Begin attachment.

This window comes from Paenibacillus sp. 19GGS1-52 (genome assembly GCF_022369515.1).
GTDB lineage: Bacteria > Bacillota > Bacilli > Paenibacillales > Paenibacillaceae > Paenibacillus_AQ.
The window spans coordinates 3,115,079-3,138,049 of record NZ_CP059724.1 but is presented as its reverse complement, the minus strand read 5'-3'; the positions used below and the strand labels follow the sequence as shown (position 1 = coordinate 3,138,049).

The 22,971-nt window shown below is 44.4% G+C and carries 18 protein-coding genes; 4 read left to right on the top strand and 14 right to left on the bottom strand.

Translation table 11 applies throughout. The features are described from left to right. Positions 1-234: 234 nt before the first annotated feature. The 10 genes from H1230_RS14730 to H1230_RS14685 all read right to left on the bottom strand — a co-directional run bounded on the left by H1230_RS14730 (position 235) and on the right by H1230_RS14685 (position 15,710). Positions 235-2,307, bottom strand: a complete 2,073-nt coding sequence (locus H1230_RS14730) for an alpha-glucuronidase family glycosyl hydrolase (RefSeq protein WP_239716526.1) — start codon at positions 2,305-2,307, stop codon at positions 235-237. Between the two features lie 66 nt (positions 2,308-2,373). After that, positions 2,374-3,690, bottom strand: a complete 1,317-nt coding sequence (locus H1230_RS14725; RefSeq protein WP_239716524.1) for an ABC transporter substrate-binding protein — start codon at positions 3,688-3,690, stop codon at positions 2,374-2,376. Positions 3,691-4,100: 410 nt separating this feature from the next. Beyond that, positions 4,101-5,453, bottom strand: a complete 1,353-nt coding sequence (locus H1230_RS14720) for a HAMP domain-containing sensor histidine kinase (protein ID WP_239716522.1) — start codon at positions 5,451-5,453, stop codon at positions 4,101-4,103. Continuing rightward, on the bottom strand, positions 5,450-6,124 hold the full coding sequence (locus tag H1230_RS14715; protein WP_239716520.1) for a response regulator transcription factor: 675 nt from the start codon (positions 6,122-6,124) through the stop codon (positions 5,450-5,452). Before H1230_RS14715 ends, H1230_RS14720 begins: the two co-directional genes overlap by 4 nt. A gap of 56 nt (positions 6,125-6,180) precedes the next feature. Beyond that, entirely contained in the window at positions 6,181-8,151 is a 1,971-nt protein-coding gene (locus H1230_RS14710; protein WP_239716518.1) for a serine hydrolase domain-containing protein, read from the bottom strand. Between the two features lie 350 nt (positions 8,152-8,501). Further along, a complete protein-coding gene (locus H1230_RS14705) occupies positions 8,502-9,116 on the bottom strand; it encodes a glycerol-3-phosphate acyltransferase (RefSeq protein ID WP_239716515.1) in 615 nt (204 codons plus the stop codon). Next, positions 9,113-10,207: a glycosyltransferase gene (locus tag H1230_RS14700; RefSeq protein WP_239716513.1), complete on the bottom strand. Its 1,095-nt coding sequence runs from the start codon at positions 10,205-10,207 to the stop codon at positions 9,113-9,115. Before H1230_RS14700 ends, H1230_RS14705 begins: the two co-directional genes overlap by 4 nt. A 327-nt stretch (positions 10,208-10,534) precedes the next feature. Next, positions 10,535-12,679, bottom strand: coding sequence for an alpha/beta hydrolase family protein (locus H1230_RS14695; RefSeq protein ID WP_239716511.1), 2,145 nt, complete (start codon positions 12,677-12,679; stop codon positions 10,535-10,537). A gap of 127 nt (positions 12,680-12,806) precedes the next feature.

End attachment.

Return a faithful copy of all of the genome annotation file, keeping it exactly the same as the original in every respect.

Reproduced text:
This window comes from Paenibacillus sp. 19GGS1-52 (genome assembly GCF_022369515.1).
GTDB lineage: Bacteria > Bacillota > Bacilli > Paenibacillales > Paenibacillaceae > Paenibacillus_AQ.
The window spans coordinates 3,115,079-3,138,049 of record NZ_CP059724.1 but is presented as its reverse complement, the minus strand read 5'-3'; the positions used below and the strand labels follow the sequence as shown (position 1 = coordinate 3,138,049).

The 22,971-nt window shown below is 44.4% G+C and carries 18 protein-coding genes; 4 read left to right on the top strand and 14 right to left on the bottom strand.

Translation table 11 applies throughout. The features are described from left to right. Positions 1-234: 234 nt before the first annotated feature. The 10 genes from H1230_RS14730 to H1230_RS14685 all read right to left on the bottom strand — a co-directional run bounded on the left by H1230_RS14730 (position 235) and on the right by H1230_RS14685 (position 15,710). Positions 235-2,307, bottom strand: a complete 2,073-nt coding sequence (locus H1230_RS14730) for an alpha-glucuronidase family glycosyl hydrolase (RefSeq protein WP_239716526.1) — start codon at positions 2,305-2,307, stop codon at positions 235-237. Between the two features lie 66 nt (positions 2,308-2,373). After that, positions 2,374-3,690, bottom strand: a complete 1,317-nt coding sequence (locus H1230_RS14725; RefSeq protein WP_239716524.1) for an ABC transporter substrate-binding protein — start codon at positions 3,688-3,690, stop codon at positions 2,374-2,376. Positions 3,691-4,100: 410 nt separating this feature from the next. Beyond that, positions 4,101-5,453, bottom strand: a complete 1,353-nt coding sequence (locus H1230_RS14720) for a HAMP domain-containing sensor histidine kinase (protein ID WP_239716522.1) — start codon at positions 5,451-5,453, stop codon at positions 4,101-4,103. Continuing rightward, on the bottom strand, positions 5,450-6,124 hold the full coding sequence (locus tag H1230_RS14715; protein WP_239716520.1) for a response regulator transcription factor: 675 nt from the start codon (positions 6,122-6,124) through the stop codon (positions 5,450-5,452). Before H1230_RS14715 ends, H1230_RS14720 begins: the two co-directional genes overlap by 4 nt. A gap of 56 nt (positions 6,125-6,180) precedes the next feature. Beyond that, entirely contained in the window at positions 6,181-8,151 is a 1,971-nt protein-coding gene (locus H1230_RS14710; protein WP_239716518.1) for a serine hydrolase domain-containing protein, read from the bottom strand. Between the two features lie 350 nt (positions 8,152-8,501). Further along, a complete protein-coding gene (locus H1230_RS14705) occupies positions 8,502-9,116 on the bottom strand; it encodes a glycerol-3-phosphate acyltransferase (RefSeq protein ID WP_239716515.1) in 615 nt (204 codons plus the stop codon). Next, positions 9,113-10,207: a glycosyltransferase gene (locus tag H1230_RS14700; RefSeq protein WP_239716513.1), complete on the bottom strand. Its 1,095-nt coding sequence runs from the start codon at positions 10,205-10,207 to the stop codon at positions 9,113-9,115. Before H1230_RS14700 ends, H1230_RS14705 begins: the two co-directional genes overlap by 4 nt. A 327-nt stretch (positions 10,208-10,534) precedes the next feature. Next, positions 10,535-12,679, bottom strand: coding sequence for an alpha/beta hydrolase family protein (locus H1230_RS14695; RefSeq protein ID WP_239716511.1), 2,145 nt, complete (start codon positions 12,677-12,679; stop codon positions 10,535-10,537). A gap of 127 nt (positions 12,680-12,806) precedes the next feature.